Identifying Eating Disorders in Athletes: It’s Okay to Say You’re Not Okay

neda walk image for kansas missouri walk

Rebecca McConville, MS RD LD CSSD

August generally marks the start of school, back to hectic schedules and anticipation of what the new year might bring. To some this may bring about memories of triumphs; however, for others it could serve as a reminder of how far is left on their journey. 

August also serves as the annual NEDA Walk for the Kansas City metro area. Historically, the day before is a date for professional education. This year had a unique spin when MOEDA hosted Identifying Eating Disorders in Athletes: A Discussion for Professionals. The panel consisted of three brave, inspiring athletes sharing their stories of struggles and triumphs along with two professionals in the field, Ron Thompson, a pioneer in the world of eating disorders in sport with 30+ years clinical expertise, and myself, a sports dietitian who specializes in the treatment of athletes with eating disorders.

The three athletes had unique stories yet shared common “call to actions.” Two male athletes shared their stories for the first time, echoing the need for increased awareness and education for males suffering from eating disorders.

Patrick Devenny (Seattle Seahawks/University of Colorado football) discussed how he knew that his struggle with binge eating and body image was a problem yet struggled to find resources for help. Mostly everything was geared toward females and he felt embarrassed that he could not find help for himself. Patrick’s messages to other athletes out there was, “Athletes need to know the signs of eating disorders so they can be aware that if they are experiencing any of them then they should know that they are not alone and they don’t need to live that sort of mental anguish.”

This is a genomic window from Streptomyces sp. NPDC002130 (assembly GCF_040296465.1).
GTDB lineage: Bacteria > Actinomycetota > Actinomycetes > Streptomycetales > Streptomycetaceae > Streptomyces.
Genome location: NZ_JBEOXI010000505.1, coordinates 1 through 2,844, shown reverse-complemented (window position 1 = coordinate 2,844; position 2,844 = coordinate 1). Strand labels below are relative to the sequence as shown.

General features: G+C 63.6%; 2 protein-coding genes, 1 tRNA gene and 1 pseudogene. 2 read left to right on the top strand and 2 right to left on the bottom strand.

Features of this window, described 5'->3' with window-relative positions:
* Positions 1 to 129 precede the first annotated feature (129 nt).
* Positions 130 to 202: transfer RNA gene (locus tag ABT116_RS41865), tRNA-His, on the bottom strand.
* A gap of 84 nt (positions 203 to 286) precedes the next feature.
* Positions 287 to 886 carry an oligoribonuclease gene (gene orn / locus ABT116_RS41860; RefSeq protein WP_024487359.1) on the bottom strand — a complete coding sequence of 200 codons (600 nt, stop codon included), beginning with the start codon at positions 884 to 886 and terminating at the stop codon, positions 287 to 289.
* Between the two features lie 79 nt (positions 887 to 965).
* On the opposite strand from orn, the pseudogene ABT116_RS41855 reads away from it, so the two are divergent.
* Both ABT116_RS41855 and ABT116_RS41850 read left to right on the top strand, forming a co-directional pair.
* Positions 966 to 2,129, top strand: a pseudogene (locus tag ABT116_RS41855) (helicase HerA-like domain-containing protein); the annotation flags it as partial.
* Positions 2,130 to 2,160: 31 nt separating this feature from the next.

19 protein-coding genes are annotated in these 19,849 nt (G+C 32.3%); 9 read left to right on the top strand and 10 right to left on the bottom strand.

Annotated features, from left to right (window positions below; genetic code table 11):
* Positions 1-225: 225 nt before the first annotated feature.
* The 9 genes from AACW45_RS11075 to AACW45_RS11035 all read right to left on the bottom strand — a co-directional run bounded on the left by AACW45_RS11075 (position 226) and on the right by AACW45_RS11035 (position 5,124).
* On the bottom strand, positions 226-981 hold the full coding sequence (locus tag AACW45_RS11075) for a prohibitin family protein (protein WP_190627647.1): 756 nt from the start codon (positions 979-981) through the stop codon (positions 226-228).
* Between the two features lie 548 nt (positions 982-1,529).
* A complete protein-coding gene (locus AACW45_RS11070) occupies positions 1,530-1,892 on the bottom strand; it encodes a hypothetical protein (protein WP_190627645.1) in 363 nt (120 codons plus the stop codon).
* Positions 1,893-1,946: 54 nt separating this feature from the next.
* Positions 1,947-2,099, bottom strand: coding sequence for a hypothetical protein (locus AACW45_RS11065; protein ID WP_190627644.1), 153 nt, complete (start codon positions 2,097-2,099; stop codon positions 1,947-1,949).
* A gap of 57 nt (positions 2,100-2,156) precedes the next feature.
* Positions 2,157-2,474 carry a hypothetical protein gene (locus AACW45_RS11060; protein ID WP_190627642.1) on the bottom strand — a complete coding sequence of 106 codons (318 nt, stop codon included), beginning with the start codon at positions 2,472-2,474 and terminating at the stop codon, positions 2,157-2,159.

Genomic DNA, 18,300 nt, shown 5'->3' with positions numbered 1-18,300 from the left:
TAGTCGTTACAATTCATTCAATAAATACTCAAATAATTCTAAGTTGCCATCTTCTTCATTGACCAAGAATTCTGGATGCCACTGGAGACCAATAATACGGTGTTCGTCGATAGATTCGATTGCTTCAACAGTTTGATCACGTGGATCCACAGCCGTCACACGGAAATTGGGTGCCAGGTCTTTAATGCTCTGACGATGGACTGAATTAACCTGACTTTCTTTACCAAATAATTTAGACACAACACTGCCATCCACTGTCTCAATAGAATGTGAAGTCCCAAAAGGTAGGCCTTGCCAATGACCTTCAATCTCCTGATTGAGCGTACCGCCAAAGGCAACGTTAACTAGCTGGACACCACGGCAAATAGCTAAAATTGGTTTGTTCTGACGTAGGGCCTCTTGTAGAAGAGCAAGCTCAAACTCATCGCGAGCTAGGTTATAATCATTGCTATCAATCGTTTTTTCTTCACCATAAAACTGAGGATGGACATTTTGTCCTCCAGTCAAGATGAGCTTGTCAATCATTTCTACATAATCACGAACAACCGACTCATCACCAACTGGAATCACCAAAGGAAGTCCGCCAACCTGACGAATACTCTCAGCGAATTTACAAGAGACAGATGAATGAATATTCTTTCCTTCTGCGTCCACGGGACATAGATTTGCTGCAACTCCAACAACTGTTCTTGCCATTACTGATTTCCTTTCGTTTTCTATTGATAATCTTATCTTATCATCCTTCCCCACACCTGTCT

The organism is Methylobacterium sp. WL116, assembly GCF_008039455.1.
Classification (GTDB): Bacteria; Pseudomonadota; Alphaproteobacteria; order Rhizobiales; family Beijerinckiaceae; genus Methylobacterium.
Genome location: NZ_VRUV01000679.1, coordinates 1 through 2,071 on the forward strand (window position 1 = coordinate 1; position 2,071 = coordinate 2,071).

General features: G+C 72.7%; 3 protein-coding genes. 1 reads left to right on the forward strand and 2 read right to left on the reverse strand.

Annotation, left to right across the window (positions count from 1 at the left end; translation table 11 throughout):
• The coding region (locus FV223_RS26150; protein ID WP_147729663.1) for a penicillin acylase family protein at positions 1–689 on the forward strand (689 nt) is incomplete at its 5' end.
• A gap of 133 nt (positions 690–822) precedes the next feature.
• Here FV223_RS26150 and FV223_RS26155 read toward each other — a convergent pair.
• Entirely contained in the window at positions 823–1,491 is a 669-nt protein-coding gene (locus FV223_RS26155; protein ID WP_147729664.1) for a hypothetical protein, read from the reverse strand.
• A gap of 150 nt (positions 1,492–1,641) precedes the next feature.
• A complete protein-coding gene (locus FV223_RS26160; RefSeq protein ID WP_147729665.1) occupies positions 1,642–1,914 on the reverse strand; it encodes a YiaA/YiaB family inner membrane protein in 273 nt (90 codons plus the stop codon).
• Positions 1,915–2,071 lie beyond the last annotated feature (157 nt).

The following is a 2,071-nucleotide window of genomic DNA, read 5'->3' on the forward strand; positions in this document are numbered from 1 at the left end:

Zach Wendland (Iowa Hawkeye gymnast and competitive gymnast since age four) discussed how, had it not been for his athletic trainers’ awareness, he may not have gotten the help that he needed and deserved.  Zach shared how many times his performance actually improved temporarily making it even more difficult for others to see a problem. Eventually, injuries and the toll on his body drove Zach to seek help. Zach is now attending the University of Kansas Medical Center to become a sports medicine physician and continue his advocacy for eating disorders. 

Sidney Spencer (retired WNBA player and former Tennessee Vol) spoke of how her eating disorder escalated later in her career while in the WNBA. During her collegiate career, she was surrounded by resources that helped her stay healthy; however, she was surprised to realize that as a pro she didn’t have readily-accessible resources. Sidney shared, “It is hard at any age to walk through an eating disorder but it was especially hard as a pro because of three reasons. First, I didn’t want to acknowledge my struggle, which was my identity being consumed by my sport performance. Secondly, I was afraid to say anything once I realized I had an issue. Third, the resources and support were not as readily available. However, I think this is changing now as we begin to speak out about it. 

Sidney urges others that it’s important for athletes to realize that “It’s okay to not be okay, but you have to ask for help!

If you work with an athlete with negative body image issues who is showing signs of an eating disorder, your support and guidance can play a significant role in their healthy recovery. Take a look at our resources tailored to coaches here